I tested positive for COVID again, but thankfully I’m still not sick

Suppose that without any symptoms beyond the normal wintertime runny nose, you find yourself having tested “positive for COVID.” Since you are not ailing, what’s next?

This has happened to me and my wife, Lynn. Twice.

We certainly don’t envy anyone who develops a full-blown set of COVID symptoms; those have led to hospitalization, even death. But we soon learned that the COVID-positive label alone can complicate our activities.

After this whole COVID business started, almost two years ago, we promptly got every vaccination and booster shot as it became available, including our standard annual flu shots.

More: COVID-19 cases have slowed in Louisiana. Has the state reached a peak?

About two weeks ago, we went to the doctor and both of us tested positive for COVID. Neither of us had any symptoms at all.

Then, last week, just to be sure, I went to Start Corp.’s office near the Houma-Terrebonne Civic Center to see Dr. Jules Dupont, our family physician.

He was not in but I saw one of our doctor’s associates. I was routinely swabbed as a matter of office policy. To my complete surprise, I tested positive for COVID — again. I was promptly ushered out to wait in the car.

Chaos! The first time we tested positive, the news threw the in-laws who had shared their home with us post-Ida into a frenzy. They, my wife and a neighbor lined up for their own tests. Except for my wife, all tested negative. Yet, since we both were “positive,” and the relatives thought a danger to their somewhat fragile health, they literally put us out.

We retreated to our home on Bellaire Drive in Houma and stayed a night in a bedroom that wasn’t damaged by Hurricane Ida. The next day, our contractor, Joey Russ, also insisted that we clear out; he wanted no chance that we might infect the workers he had finally started on repairing the damage inside.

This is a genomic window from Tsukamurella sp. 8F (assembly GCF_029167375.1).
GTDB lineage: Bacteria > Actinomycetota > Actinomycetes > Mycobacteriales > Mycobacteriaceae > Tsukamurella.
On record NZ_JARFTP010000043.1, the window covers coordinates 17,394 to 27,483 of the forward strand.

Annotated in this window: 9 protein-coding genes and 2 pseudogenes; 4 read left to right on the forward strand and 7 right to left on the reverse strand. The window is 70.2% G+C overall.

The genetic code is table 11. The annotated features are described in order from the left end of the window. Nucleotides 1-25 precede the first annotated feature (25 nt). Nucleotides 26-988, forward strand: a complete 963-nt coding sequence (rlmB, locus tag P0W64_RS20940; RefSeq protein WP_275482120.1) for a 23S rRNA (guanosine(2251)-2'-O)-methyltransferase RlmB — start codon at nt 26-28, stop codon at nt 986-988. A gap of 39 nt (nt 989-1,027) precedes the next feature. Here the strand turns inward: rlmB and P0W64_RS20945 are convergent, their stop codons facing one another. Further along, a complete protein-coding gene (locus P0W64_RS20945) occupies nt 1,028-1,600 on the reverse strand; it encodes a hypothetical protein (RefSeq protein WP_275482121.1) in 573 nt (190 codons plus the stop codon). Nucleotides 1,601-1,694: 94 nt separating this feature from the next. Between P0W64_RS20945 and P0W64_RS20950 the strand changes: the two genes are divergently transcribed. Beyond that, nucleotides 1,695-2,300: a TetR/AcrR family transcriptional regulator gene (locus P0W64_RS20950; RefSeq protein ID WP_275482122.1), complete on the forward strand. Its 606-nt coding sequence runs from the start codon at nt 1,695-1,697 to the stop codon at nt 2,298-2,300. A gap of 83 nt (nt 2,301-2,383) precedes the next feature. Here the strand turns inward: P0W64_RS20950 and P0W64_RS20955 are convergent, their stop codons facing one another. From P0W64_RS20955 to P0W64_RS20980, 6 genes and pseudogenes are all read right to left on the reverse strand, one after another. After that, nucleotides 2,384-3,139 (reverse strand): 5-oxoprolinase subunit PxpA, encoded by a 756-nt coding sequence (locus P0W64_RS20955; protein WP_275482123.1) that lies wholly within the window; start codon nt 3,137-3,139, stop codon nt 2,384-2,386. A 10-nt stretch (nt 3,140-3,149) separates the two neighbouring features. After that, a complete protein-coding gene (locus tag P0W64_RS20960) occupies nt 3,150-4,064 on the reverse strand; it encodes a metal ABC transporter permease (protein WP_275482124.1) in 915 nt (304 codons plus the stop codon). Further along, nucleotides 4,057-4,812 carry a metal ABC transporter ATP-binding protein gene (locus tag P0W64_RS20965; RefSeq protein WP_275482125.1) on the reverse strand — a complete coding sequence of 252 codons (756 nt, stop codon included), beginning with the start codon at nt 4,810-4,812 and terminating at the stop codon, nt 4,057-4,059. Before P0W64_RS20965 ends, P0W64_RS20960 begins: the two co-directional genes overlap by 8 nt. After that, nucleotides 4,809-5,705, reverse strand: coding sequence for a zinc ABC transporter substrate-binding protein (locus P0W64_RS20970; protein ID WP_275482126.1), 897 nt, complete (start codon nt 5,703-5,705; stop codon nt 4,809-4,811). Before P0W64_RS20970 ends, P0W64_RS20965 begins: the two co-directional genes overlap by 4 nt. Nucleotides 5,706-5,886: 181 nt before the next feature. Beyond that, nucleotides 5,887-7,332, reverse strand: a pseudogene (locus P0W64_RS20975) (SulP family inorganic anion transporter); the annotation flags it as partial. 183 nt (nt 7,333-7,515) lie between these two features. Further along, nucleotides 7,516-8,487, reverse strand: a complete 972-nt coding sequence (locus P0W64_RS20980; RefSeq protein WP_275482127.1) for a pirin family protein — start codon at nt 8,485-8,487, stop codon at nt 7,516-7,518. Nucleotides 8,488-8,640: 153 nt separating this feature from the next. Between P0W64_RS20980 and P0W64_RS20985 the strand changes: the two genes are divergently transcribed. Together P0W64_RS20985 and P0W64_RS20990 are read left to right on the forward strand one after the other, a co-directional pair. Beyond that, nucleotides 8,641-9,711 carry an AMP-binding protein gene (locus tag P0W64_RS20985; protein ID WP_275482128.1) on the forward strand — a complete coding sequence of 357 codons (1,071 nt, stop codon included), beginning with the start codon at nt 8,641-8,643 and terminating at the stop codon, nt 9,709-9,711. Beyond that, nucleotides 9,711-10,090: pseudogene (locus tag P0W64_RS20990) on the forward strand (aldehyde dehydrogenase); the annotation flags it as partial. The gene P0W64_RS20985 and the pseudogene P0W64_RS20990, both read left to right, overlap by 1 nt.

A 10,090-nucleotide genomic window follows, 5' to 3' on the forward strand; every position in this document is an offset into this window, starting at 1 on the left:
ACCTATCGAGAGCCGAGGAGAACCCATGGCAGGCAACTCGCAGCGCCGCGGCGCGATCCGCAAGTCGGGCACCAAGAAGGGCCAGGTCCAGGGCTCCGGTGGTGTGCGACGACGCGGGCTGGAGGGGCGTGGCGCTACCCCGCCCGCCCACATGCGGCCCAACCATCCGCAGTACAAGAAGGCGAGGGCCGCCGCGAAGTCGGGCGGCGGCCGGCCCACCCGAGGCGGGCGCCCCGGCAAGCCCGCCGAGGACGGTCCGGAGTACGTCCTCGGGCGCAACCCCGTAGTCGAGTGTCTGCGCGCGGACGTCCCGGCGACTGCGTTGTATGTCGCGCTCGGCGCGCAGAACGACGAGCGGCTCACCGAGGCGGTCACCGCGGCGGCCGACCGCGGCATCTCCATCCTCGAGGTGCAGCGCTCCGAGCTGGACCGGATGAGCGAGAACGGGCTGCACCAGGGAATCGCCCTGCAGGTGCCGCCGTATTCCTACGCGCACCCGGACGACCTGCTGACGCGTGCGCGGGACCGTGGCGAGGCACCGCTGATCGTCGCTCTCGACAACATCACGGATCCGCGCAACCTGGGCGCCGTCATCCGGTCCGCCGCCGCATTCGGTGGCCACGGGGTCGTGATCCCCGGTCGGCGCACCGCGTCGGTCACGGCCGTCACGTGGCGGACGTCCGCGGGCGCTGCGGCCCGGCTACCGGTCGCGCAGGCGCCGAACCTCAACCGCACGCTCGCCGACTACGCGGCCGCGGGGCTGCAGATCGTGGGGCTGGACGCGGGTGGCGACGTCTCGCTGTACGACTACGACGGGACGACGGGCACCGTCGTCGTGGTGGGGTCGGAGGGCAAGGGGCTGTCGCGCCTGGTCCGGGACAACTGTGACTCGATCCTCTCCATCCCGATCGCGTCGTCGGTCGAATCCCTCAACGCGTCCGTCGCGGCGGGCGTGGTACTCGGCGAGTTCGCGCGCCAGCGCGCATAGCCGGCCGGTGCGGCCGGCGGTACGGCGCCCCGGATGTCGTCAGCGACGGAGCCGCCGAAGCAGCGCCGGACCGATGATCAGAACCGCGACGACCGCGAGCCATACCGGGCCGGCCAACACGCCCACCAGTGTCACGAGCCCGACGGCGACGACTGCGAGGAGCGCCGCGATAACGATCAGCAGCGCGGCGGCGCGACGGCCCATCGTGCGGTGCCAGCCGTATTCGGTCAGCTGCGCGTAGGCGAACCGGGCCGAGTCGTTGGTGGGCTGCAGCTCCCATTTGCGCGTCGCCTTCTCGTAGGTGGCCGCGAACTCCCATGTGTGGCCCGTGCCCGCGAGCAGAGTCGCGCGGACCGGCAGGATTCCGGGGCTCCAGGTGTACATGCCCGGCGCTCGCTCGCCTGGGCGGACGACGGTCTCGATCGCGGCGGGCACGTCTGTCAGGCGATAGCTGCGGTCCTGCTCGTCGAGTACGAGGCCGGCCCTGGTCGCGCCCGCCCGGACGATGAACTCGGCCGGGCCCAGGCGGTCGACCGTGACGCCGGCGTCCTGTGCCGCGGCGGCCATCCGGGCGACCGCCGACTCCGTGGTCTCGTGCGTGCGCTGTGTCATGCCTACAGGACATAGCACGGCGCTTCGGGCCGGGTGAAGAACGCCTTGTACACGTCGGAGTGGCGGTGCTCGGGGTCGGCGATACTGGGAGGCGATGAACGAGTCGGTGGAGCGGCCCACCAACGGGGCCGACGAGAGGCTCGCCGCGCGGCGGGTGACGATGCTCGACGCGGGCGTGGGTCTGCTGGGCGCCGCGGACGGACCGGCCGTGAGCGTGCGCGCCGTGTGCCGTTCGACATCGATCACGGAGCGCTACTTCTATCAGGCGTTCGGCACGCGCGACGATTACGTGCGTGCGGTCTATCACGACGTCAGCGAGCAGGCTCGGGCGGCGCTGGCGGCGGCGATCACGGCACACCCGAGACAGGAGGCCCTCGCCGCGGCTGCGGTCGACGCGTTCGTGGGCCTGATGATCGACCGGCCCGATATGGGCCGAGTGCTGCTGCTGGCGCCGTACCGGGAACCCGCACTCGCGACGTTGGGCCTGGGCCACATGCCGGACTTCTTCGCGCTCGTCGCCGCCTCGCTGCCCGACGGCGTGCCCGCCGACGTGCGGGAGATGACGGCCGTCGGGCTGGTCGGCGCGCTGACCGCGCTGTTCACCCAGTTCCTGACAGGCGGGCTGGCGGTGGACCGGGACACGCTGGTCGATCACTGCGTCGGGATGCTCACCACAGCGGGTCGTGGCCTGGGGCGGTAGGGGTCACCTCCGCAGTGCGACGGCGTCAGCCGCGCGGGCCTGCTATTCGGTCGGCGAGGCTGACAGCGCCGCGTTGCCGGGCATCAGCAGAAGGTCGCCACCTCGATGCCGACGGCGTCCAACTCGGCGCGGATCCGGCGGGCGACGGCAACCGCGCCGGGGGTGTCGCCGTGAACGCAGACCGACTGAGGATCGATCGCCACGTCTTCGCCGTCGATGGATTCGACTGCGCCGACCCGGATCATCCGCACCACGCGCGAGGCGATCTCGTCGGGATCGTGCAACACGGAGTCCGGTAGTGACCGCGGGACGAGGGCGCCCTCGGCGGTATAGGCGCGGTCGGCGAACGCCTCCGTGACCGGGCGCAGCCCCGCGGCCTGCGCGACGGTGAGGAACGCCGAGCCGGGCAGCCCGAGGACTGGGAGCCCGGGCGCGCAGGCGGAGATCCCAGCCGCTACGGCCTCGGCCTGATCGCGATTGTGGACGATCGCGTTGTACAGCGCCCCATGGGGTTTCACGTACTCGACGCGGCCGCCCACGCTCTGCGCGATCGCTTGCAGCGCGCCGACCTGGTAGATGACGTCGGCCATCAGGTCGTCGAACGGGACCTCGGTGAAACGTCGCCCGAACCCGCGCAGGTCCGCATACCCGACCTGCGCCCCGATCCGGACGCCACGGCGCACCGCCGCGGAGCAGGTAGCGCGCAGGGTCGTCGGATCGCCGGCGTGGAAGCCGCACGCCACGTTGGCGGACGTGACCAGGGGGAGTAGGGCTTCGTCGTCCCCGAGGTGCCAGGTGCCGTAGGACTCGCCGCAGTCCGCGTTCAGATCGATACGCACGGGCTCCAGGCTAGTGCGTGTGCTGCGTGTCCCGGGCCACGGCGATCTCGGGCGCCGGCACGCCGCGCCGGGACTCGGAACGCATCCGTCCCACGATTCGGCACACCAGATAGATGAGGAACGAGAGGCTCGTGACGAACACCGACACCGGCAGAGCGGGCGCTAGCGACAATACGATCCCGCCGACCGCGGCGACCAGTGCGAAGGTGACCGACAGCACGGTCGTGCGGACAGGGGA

Different place: My wife, Lynn, exercized her talent at searching with her cellphone for some place suitable to stay and with nothing else found nearer than New Iberia, settled on Gulfport for a “mini-vacation” among the shopping outlets until last Monday when we returned and found the Bellaire Drive repairs still unfinished.

Just for that evening, we slept in the undamaged bedroom, then kept our appointment with the doctor at Start Corp. The bad news continued. Again, we both tested “positive.” We could not stay on Bellaire until the contractor was finished repairing the interior.

This time, determined to avoid additional hotel bills, we elected to drive some 250 miles northwest to stay a while in the old Ellzey family home near Robeline. That distance would force us to cancel or reschedule medical apointments around Terrebonne.

COVID-19 vaccine tracker: 42% of people in Terrebonne Parish fully vaccinated

COVID-19 vaccine tracker:: 47% of people in Lafourche Parish fully vaccinated

Ironically, as soon as we admitted our COVID- positive tests, we were barred from seeing our doctor at Start Corp. It became a case of “you can see the doctor only if you are well. Sick people need to stay home.” And, adding to the whole mess, we were told that some patients continue to test “positive” as long as 90 days after they are otherwise well.

So we sit, in the Robeline farmhouse watching television but with no internet accessibility nearer than my sister’s in Zwolle, wondering whether we can email this column in time for publication on schedule.

And the weather outside is frightful, alternating gray and bright skies, and depending on the “front” of the moment, snow might be a possibility.

Responding? Contact Bill Ellzey at (985) 381-6256, [email protected], [email protected] or Bill Ellzey, 312 Bellaire Drive, Houma, LA 70360.

Bill Ellzey

Bill Ellzey

This article originally appeared on The Courier: Bill Ellzey: I tested positive for COVID again. At least I’m not sick.